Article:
6 May 2022

Just how feasible is it to reuse subsea assets

Participating in the circular economy can seem daunting – there’s a lot to consider if you’re looking to do the right thing and demonstrate a true commitment to sustainability. Even more so when dealing with specialist subsea equipment. But you may be surprised to learn that reuse is more achievable than you first thought.

Often, the first consideration is, how do you get your reuse business case over the line? One way is to verify that what you propose is actually possible through an independent feasibility study.

At Evolve Surplus, we specialise in subsea equipment and offer independent, third-party assessments of reuse opportunities – creating potential to market used assets to other energy operators.

Let’s break it down.

In most cases, operators have a blanket view that once subsea assets have reached their end of life, those assets are, well, finished. They’re scrap and have little, if any, residual value.

We question this assumption. Our reuse feasibility studies for energy giants such as Repsol paint a different picture—that reuse is not only possible, but beneficial.

In these studies, we conduct systematic assessments to determine whether there is a reasonable expectation for used assets to have a second life.

We start by asking questions about how the asset has been operated – when it was installed, how long it has sat on the seabed, what the original design life and residual design life is, what has flowed through it and so forth. Basics to establish the foundation of our analysis.

We identify the necessary steps to safeguard the integrity of the equipment. Can we clean and decontaminate it? What do we need to do to preserve its integrity?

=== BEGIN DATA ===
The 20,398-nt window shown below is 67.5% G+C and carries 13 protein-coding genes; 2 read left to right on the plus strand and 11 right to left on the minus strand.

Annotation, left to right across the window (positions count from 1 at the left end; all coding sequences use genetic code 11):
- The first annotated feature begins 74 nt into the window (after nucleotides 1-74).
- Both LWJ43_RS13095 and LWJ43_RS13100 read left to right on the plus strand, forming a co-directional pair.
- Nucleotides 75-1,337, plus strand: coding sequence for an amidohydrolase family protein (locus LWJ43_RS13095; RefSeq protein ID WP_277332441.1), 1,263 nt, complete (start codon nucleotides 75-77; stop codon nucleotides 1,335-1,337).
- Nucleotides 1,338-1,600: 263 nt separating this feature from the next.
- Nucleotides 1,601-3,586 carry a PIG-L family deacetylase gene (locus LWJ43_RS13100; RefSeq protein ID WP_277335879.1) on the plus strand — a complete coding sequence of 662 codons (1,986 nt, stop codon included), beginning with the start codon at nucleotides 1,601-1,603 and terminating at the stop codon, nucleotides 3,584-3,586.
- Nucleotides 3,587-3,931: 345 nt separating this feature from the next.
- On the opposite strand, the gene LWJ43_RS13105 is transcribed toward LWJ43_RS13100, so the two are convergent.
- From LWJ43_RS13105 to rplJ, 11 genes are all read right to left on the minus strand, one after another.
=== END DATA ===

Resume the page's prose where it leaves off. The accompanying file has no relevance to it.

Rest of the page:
We then consider what the opportunities are for its future use, and how an oil and gas development could be tailored to reap maximum benefit from reuse.

Sure, at times, new field developments or tie-backs require purpose-built equipment because of operator-specific functional and technical requirements, water depth, high pressure and/or fluid temperatures. But our analyses show that, in most cases, subsea equipment is generic enough to be used again in a variety of different settings.

In assessing equipment for reuse, we work to identify areas where the actual operating envelope may be larger than the original technical specification. It could be, for example, that the field requires a 100 degree temperature rating, so the specification states 100 degrees. But the equipment may have been designed for, and able to handle, 120. Thus, we establish what the equipment is capable of, and determine its true operating envelope.

Let’s look at this in practice.

The brief

In March this year we completed a study for Repsol in Norway – they’d been working on decommissioning plans for some time and enquired about what subsea reuse entails.

Repsol told us they planned to stop production in a few years’ time and to then start offshore recovery. They asked us to assess what can be reused of their subsea system.